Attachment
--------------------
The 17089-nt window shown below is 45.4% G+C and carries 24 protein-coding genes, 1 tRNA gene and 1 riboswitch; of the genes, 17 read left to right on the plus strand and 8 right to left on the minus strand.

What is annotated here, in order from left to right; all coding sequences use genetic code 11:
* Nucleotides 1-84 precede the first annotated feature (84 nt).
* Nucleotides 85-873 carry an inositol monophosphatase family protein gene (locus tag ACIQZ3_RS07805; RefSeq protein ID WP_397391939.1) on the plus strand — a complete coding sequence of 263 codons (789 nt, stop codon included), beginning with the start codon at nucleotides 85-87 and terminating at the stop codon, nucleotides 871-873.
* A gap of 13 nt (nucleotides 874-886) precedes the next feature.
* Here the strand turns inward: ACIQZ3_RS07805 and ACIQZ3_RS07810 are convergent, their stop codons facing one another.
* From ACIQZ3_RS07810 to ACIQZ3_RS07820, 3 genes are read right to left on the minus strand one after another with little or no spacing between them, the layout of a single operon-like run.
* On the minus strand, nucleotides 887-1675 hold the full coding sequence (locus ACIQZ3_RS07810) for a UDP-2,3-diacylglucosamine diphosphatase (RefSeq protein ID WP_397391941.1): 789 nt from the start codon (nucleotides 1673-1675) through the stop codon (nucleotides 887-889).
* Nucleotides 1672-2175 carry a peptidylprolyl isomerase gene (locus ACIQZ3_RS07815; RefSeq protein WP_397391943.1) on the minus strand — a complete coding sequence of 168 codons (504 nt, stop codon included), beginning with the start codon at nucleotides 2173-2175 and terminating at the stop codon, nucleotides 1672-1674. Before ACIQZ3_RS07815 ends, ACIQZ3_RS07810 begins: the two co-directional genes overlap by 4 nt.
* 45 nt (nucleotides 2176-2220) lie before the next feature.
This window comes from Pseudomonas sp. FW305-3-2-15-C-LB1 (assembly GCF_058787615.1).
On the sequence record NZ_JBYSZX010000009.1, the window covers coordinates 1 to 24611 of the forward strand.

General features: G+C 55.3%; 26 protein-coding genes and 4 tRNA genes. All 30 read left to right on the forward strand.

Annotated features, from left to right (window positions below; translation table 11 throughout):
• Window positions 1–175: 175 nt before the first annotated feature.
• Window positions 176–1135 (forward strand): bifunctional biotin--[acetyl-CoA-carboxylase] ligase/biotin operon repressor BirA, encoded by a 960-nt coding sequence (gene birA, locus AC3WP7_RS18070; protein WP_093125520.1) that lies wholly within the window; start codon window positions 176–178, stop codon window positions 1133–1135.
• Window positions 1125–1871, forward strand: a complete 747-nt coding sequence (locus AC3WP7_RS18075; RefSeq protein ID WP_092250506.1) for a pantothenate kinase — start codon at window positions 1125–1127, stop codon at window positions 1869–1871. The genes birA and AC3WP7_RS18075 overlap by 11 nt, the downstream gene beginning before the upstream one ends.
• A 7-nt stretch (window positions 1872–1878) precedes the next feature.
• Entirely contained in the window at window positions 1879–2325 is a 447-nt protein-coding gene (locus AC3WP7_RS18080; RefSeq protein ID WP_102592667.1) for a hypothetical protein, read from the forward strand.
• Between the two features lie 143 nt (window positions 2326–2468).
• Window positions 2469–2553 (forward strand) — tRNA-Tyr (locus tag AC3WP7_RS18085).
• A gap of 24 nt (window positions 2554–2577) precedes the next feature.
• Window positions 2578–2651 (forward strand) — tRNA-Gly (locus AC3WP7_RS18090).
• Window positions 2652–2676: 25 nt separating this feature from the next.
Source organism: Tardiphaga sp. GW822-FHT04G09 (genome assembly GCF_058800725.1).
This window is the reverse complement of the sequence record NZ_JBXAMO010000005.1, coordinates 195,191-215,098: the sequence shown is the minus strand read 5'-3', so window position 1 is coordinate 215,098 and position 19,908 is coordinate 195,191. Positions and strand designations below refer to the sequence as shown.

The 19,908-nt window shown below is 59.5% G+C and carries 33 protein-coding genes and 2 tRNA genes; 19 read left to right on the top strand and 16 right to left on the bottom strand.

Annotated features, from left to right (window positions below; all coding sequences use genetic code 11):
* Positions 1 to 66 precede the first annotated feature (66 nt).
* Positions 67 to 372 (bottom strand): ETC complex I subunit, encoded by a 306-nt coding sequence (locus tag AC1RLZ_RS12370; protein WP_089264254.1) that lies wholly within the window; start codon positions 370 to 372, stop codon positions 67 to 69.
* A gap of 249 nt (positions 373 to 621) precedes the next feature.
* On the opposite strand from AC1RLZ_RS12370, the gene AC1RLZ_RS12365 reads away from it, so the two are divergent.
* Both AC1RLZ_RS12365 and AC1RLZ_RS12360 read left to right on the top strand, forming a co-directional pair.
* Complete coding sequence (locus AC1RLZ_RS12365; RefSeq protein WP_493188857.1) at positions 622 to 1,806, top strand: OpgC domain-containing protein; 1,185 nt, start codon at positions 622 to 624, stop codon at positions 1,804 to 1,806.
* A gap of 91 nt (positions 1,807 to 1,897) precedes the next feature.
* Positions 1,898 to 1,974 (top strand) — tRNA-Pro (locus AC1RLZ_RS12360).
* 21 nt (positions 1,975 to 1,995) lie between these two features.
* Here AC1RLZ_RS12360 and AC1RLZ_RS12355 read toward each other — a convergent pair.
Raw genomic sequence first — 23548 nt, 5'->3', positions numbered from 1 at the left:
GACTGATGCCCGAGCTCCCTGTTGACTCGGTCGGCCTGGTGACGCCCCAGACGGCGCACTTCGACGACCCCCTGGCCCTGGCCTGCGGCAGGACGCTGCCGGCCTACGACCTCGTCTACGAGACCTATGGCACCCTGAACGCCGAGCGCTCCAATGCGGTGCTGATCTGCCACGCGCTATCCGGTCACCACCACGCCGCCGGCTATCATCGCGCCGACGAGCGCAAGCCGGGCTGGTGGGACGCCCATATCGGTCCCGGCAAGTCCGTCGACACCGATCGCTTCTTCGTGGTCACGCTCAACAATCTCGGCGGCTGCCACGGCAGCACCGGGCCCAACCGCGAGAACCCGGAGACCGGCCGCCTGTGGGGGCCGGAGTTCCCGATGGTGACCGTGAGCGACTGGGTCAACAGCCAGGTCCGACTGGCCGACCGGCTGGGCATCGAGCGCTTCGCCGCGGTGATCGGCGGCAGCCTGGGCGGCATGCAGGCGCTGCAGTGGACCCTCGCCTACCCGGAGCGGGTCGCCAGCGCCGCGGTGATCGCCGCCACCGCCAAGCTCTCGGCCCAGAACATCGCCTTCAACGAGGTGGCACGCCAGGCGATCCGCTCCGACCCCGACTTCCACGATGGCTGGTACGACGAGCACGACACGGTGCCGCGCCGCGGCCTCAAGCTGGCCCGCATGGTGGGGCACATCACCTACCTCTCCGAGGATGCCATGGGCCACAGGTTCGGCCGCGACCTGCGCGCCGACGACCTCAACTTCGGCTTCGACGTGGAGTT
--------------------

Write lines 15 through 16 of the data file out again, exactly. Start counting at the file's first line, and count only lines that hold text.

• Window positions 1–175: 175 nt before the first annotated feature.
• Window positions 176–1135 (forward strand): bifunctional biotin--[acetyl-CoA-carboxylase] ligase/biotin operon repressor BirA, encoded by a 960-nt coding sequence (gene birA, locus AC3WP7_RS18070; protein WP_093125520.1) that lies wholly within the window; start codon window positions 176–178, stop codon window positions 1133–1135.